Tag Archives: storytelling

Tonight Only

Just wanted to say, that tonight I’ll be storytelling over at this place. It’s a free event. I’ll be telling a story that’s not part of a book or anything, nor will I be talking about my top secret new project. The story I’ll be telling is like, you know, in the monologuist tradition of the late great Spaulding Gray. I’d wear a flannel shirt if I had one and if it wasn’t so humid. You are all welcome to come. But get there early. They’ll be music and bigger headliners and it may be hard to get a seat.

How I got to tell that story….

So almost a year ago, I’m listening to the WBAI – my local Pacifica station or as the better-half refers to it – Commie Radio. It’s The Next Hour, a Sunday arts show, and there are these two men talking about their theater piece which is called Two Men Talking . These two men who had met in a private Jewish day school in South Africa when they were twelve, tell stories about their evolving friendship and their lives. The show though it always features certain core stories is always different. I liked what I was hearing. Plus it was, as it often is on BAI, a pledge drive and for $200, you could get two tickets to the show and one admission to their all day storytelling workshop and learn a little about how to do what they do.

I pay my $200. Go to see the show which the better-half and I both found very moving although to say much more would be to spoil it. Then came the workshop.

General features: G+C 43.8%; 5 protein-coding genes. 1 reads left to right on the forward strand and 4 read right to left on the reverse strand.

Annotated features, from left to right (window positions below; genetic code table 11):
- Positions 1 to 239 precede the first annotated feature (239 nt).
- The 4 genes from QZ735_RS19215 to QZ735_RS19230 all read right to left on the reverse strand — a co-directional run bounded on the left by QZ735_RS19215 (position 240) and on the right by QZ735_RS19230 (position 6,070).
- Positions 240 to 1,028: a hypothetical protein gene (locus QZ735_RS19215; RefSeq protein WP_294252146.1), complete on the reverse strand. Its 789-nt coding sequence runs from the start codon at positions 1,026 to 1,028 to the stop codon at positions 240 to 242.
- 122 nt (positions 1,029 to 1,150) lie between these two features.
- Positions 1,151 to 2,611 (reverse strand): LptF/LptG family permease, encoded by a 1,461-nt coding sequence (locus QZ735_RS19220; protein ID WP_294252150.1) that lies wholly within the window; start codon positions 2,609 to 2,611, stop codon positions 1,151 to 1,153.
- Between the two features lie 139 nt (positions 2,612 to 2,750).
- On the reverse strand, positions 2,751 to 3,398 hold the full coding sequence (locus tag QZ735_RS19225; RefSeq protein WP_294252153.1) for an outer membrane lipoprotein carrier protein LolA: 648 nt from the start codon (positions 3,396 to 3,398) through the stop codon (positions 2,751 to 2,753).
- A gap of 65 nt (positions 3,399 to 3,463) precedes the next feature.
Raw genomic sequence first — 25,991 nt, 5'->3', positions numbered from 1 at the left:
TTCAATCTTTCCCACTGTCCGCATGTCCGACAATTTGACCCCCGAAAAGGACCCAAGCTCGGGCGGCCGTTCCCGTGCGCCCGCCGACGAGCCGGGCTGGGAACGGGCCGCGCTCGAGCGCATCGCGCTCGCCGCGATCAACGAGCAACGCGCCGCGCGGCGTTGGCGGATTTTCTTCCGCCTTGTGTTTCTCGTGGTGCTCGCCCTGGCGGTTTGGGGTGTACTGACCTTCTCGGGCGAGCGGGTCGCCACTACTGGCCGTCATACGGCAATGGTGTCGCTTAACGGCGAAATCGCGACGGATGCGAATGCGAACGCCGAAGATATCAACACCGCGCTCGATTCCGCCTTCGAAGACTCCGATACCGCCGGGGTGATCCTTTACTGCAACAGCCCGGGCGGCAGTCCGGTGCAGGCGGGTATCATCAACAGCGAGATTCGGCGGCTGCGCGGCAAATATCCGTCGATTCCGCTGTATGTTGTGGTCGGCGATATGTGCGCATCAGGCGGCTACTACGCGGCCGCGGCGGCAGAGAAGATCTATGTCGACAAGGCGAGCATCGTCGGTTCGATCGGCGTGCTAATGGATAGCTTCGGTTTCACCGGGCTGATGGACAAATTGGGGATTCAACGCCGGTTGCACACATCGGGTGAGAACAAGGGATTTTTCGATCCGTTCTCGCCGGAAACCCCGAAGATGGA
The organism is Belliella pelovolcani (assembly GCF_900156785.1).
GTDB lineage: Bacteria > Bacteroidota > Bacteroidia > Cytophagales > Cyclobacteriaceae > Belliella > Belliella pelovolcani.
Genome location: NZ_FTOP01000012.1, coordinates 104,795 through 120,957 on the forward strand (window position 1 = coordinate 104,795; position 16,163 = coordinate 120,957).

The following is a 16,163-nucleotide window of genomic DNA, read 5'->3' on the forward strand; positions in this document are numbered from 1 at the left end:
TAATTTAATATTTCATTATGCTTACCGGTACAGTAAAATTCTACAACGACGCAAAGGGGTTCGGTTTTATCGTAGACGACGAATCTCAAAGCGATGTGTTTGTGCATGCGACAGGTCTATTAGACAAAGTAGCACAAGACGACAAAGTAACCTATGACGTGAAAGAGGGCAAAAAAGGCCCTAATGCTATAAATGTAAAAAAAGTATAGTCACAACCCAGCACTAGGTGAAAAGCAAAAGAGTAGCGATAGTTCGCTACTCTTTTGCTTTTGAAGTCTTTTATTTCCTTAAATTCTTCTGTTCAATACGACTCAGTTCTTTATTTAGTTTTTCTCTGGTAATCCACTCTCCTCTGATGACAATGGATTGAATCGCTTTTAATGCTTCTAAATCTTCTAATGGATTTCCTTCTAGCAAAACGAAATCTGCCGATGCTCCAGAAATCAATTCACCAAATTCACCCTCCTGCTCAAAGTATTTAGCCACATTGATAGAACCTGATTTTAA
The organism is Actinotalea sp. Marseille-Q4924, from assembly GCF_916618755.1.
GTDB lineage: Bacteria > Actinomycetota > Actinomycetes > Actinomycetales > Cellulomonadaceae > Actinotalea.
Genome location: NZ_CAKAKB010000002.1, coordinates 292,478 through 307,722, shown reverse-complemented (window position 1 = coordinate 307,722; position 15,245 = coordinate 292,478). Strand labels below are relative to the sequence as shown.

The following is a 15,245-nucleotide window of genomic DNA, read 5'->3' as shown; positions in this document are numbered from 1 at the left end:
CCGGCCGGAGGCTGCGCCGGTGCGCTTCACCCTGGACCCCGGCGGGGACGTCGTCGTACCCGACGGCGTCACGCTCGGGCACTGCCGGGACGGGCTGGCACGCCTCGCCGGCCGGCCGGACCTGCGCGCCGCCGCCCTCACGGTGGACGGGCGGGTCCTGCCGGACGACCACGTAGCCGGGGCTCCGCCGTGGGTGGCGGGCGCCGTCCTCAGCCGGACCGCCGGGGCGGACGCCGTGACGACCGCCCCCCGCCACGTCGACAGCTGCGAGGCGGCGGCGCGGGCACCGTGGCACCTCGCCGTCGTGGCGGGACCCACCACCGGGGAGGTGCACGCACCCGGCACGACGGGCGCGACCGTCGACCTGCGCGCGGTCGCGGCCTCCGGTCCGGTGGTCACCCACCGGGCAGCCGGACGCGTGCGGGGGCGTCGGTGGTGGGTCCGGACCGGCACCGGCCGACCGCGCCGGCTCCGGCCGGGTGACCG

It was a beautiful Sunday morning, sunny, the sky was clear and it wasn’t too hot. I got to the building – a large studio complex in Greenwich Village where there was the smell of smoke and several entrances closed due to a fire that morning. The gathering crowd, the sense of “What the hell is going on?”, the weather, and the lower Manhattan locale all combined to remind me of that thing that happened a few years ago…. And if you were in the City when it did, you know what I’m talking about.

But we did manage to find our way to a spacious studio with a rooftop patio that with river views. The workshop was spectacular. Filled with really good storytellers, but the technique was challenging. Tell what happened. Sounds simple but when that means you can’t rely on your shtick, you can’t give an opinion or even tell how you felt, it’s tough. But the result was stories that flowed like conversation and allowed the listener to have his or her own experience. It reminded me of something I’d heard once about acting. It doesn’t matter if you can cry on a stage. The point is to make the audience cry.

I signed up for the 4-week advanced series. By the end, I felt like I had a handle on it and a few good memoir stories to tell and write. Then I got THE CALL. The two men were going back on WBAI and this time they were bringing some of their storytellers and I was invited. And so I got to tell a story on the radio. (I’ll upload it when I can find it and figure out how to do it. In the meantime, go here to see a written version.) All of the storytellers were radio virgins, we were sitting in a circle and it felt intimate and safe like the workshop.

After my story, Janet Coleman the host, asked Murry Nossel one of the Two Men, “How could she have screwed that up?”

Murray replied, “She could have told us how she felt.”

And that was the whole point of telling “what happened”. It’s a bit like saying “trust the reader” if you’re a fiction writer. If you tell how YOU felt, than you are telling the listener how to feel instead of allowing them to have their own feelings.